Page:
Evidence shows Gadhafi ordered Lockerbie bombing, paper says
May 23, 1999
LONDON (CNN) -- The Sunday Times reports that it has seen "clear evidence" of the personal involvement of Libyan leader Moammar Gadhafi in the bombing of Pan Am 103.
However, the Times said it would not publish details because the government has threatened the paper with a court injunction.
The Times said the government is hoping to restore normal relations with Libya in spite of what it called evidence that Gadhafi personally ordered the 1988 Lockerbie airliner bombing.
A Foreign Office spokesman confirmed that British and Libyan officials met recently. But he would not say whether the talks were aimed at resuming diplomatic relations severed 15 years ago.
"We have held talks with the Libyans at the official level. We don't get into the details of substance of discussions," the Foreign Office spokesman said.
Declining further comment, the spokesman said the destruction of Pan Am flight 103 over Lockerbie, Scotland with the loss of 270 lives was now before a Scottish court, which will sit in the Netherlands to try two Libyan suspects handed over by Tripoli after years of Western pressure.
Gadhafi role no surprise, paper says
The Times quoted a senior intelligence officer as saying last week: "We have known for a long while that Gadhafi gave the order. It is a sham for him to pretend otherwise and it is an even bigger sham for the British government to let him off the hook."
The report said British security services have concluded that Gadhafi ordered the bombing in retaliation for U.S. President Ronald Reagan's 1986 bombing attack on Tripoli, which killed the Libyan leader's adopted daughter.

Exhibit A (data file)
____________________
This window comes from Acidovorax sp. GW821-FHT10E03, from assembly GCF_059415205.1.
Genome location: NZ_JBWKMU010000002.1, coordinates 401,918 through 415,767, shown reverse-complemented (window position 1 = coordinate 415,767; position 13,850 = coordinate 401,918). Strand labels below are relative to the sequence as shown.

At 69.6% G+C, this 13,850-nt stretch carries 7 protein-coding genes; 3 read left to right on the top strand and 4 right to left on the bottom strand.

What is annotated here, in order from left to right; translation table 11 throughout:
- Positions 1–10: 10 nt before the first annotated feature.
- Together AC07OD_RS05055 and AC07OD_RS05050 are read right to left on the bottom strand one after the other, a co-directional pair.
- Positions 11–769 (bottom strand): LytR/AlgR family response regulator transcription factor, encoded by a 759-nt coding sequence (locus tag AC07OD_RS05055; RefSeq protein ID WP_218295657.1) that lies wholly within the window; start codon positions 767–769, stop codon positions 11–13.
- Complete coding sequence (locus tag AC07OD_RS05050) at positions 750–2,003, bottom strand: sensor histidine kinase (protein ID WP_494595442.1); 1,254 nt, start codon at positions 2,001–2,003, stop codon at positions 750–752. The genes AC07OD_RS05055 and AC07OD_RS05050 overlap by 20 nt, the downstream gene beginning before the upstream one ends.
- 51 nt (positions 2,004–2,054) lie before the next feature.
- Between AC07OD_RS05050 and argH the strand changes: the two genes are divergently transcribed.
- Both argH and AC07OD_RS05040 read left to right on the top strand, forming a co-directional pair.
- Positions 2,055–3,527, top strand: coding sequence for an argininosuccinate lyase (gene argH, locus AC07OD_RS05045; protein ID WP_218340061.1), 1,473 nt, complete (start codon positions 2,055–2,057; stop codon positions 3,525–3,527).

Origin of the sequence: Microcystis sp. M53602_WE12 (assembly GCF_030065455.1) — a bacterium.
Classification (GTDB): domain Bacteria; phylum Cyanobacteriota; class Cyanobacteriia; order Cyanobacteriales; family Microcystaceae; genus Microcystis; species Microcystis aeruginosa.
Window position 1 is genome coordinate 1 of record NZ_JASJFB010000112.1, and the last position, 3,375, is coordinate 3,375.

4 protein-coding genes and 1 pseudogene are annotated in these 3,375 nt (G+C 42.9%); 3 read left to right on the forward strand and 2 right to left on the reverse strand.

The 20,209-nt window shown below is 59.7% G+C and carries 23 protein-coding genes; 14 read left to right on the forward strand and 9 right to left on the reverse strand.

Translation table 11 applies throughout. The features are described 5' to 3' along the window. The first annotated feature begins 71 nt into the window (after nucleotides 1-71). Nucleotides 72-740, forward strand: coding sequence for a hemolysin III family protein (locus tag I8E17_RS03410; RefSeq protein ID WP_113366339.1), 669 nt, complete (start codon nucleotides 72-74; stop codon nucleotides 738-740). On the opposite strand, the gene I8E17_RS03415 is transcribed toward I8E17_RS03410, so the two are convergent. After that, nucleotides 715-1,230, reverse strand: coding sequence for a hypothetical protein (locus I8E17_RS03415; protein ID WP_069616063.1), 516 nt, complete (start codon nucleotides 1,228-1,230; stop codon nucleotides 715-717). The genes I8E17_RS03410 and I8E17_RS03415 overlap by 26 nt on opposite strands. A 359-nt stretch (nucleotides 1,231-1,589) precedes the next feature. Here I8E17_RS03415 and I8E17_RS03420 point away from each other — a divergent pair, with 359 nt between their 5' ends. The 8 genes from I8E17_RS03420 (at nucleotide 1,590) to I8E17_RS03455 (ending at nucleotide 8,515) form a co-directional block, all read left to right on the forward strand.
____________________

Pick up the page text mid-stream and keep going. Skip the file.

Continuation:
The 1988 Lockerbie bombing killed all 259 people on board and 11 others on the ground. Most of the dead were Americans.
Under a complex deal brokered by the United Nations, two Libyan suspects, Abdel Basset al-Megrahi and Al-Amin Khalifa Fahima, were flown from Tripoli to the central Dutch city of Utrecht last month.
They were locked up there in a former military base under temporary British authority for trial by a Scottish court. The trial is not due to begin for months.
The Sunday Times said once the Lockerbie suspects had been handed over, senior British Foreign Office officials met their Libyan counterparts in Rome for secret talks aimed at normalising relations.
Britain severed relations with Libya in 1984, after the shooting of British policewoman Yvonne Fletcher outside the Libyan embassy in London during a protest against Gadhafi.
A senior Libyan official, Hassouna Chaouch, said earlier this month that there were already bilateral contacts between Libyan and British officials and that he hoped relations would resume now that the Lockerbie suspects have been handed over.
Reuters contributed to this report.
U.S. ready to discuss lifting U.N. sanctions on Libya
The Sunday Times (Internet Edition)
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